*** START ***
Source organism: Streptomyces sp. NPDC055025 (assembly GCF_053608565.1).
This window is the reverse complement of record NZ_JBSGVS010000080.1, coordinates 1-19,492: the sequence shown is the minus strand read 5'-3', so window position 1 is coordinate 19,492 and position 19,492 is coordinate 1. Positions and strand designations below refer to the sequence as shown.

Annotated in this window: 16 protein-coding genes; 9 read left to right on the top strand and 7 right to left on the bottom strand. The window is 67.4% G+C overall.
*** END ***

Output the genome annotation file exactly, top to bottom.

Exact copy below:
Source organism: Streptomyces sp. NPDC055025 (assembly GCF_053608565.1).
This window is the reverse complement of record NZ_JBSGVS010000080.1, coordinates 1-19,492: the sequence shown is the minus strand read 5'-3', so window position 1 is coordinate 19,492 and position 19,492 is coordinate 1. Positions and strand designations below refer to the sequence as shown.

Annotated in this window: 16 protein-coding genes; 9 read left to right on the top strand and 7 right to left on the bottom strand. The window is 67.4% G+C overall.